As the dog days of August morph into brisk September mornings, I am on the lookout for kid-friendly meals for our back to school issue. Also, cognizant that mom or dad does not want to be making multiple meals to cater to varied tastes and finicky eaters, I seek recipes to please the entire family. In my recipe for Spinach Ricotta Gnocchi, I think I have found a meal that fits the bill.

Gnocchi are Italian pasta-like dumplings. Ricotta gnocchi are the faster, easier, and, some would say, tastier counterpart to potato gnocchi. Kids just love their soft, light texture and mild flavoring, which is a great base for many sauces. I have added some sautéed spinach to the recipe to get some greens into your children’s diets. It is ok to leave the spinach out of the recipe, if necessary. Or, consider making half the gnocchi with spinach and half without.


If you’ve avoided making pasta or gnocchi recipes because of elaborate instructions and techniques, you’re in for a treat with this recipe, which will give you the satisfaction of making a homemade pasta-like dish from scratch in under half an hour.

I like to serve the spinach ricotta gnocchi with homemade tomato sauce (store bought is ok) and grated Parmesan cheese. Enjoy!


  • 1 tablespoon olive oil
  • 3 ounces baby spinach (prewashed)
  • 15-ounce container of ricotta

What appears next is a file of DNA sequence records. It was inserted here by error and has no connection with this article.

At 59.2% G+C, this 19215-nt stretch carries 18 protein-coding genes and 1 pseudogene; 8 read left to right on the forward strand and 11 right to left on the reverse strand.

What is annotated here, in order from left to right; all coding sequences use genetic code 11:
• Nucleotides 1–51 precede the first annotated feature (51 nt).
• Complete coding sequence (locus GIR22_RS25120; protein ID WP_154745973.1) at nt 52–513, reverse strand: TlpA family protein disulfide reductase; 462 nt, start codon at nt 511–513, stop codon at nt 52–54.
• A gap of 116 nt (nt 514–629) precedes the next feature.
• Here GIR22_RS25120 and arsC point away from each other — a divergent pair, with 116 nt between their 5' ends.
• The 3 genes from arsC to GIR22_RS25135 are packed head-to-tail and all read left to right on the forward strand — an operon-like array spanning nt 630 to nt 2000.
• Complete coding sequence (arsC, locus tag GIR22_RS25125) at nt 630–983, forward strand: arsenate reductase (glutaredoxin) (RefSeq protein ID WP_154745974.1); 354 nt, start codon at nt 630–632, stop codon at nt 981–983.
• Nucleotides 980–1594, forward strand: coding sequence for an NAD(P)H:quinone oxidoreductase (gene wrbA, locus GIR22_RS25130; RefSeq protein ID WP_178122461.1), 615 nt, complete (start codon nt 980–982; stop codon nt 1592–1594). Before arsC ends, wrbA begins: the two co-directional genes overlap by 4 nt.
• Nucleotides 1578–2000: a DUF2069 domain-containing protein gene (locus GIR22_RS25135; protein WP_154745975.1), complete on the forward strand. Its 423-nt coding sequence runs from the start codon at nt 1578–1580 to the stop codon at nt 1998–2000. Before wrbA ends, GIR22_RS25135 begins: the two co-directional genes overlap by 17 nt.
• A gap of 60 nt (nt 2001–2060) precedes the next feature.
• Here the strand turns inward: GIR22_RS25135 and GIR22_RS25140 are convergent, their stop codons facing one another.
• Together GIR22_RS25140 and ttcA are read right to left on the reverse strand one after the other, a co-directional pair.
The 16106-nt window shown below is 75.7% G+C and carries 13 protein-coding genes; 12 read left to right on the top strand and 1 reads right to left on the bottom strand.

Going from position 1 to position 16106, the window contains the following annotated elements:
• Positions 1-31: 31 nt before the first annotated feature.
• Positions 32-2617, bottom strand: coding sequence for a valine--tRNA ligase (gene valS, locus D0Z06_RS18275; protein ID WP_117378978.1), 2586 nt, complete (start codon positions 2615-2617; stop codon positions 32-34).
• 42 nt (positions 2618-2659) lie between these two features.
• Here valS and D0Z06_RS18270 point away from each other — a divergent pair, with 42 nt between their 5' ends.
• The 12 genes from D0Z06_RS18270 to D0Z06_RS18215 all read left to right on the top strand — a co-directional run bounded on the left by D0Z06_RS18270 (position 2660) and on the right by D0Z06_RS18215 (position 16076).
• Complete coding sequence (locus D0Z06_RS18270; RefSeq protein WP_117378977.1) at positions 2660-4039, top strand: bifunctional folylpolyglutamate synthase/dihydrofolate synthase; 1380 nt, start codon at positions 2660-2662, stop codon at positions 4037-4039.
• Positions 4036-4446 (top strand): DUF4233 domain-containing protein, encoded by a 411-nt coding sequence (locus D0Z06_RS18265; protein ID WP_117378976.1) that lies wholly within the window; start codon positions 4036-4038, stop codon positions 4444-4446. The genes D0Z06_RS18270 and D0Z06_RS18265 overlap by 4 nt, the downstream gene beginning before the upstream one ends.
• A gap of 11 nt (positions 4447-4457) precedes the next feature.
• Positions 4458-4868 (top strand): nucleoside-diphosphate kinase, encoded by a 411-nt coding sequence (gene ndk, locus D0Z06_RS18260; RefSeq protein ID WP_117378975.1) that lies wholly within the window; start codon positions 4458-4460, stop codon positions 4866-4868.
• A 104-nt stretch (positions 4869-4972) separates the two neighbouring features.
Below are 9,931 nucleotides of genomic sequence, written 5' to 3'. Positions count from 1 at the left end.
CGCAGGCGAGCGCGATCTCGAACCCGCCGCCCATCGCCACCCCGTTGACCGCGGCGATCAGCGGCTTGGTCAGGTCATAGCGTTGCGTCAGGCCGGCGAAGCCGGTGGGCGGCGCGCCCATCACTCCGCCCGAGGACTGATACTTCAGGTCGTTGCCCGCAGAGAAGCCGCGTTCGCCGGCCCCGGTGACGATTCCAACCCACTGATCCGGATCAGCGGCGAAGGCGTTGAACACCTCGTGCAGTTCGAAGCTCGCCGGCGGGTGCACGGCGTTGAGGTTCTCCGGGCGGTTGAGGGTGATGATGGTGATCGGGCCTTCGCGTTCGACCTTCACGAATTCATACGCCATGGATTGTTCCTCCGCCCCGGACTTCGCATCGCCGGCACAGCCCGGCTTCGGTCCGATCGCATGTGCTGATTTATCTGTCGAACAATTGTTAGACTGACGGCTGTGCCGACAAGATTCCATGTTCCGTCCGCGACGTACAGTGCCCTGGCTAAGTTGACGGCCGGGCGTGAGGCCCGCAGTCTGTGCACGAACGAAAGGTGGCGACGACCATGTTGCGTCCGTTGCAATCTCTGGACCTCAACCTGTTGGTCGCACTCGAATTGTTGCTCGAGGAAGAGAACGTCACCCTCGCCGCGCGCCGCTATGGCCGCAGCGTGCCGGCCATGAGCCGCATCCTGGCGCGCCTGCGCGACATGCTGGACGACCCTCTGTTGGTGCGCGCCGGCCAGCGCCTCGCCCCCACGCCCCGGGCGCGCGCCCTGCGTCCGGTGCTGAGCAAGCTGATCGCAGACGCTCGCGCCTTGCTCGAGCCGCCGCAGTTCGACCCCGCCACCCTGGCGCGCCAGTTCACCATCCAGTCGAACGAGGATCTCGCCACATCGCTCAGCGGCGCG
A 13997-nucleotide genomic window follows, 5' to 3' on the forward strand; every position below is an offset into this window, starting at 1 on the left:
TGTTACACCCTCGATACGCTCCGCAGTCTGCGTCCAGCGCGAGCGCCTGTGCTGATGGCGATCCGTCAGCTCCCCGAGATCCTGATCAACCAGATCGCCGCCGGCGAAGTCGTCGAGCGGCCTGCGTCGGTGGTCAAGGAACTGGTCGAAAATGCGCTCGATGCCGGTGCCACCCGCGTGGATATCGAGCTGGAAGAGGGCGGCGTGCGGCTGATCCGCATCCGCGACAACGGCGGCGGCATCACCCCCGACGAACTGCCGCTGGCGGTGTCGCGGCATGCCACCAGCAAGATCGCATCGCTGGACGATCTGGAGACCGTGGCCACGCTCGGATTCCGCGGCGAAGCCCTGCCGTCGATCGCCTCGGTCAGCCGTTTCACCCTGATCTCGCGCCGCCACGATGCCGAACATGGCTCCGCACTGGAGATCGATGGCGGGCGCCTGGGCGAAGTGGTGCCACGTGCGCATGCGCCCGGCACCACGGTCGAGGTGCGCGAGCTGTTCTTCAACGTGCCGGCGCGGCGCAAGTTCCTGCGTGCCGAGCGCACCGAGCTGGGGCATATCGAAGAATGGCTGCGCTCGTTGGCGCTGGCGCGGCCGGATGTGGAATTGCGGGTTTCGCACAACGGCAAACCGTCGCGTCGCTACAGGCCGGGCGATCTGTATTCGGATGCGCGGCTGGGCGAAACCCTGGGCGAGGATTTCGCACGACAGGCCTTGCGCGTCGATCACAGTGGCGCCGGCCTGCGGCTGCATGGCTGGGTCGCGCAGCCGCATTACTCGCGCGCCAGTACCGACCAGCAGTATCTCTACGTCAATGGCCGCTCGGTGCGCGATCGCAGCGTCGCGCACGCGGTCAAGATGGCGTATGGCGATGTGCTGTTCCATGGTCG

• 3 eggs
  • ½ teaspoon nutmeg
  • salt and pepper to taste
  • 1 + cups of flour
  • tomato sauce (preferably homemade, but store bought is ok)
  • ½ cup grated Parmesan cheese

Bring a large pot of salted water to a boil. Heat the olive oil in a large skillet. Place the spinach in the skillet and sauté until the spinach is wilted and most of the liquid in it has evaporated. Allow the spinach to cool, then place it in several layers of paper towels and squeeze out as much of the excess water in the spinach as possible. Finely chop the spinach.

In the large bowl of an electric mixer beat the ricotta and eggs together. Add the spinach, and beat until mixed in. Add the nutmeg, salt, and pepper. Add the flour and beat on low speed until just combined.

If the dough is too wet to work with, add another tablespoon or 2 of flour. Use a tablespoon to scoop up a rounded tablespoon of the dough. With your finger, gently slide the dough into the boiling water, so that it maintains a somewhat round or oval appearance. They will not be perfectly round or oval—that is ok.

Place as many of the gnocchi in the water as possible without crowding them. Allow the water to come to a boil again. After the gnocchi have risen to the top, boil for another 5 minutes. Remove the cooked gnocchi with a slotted spoon. Cool to room temperature.

Before serving the gnocchi, sauté in butter until just heated through. Serve with tomato sauce and Parmesan cheese.

Makes 12 to 16 gnocchi.

September 2015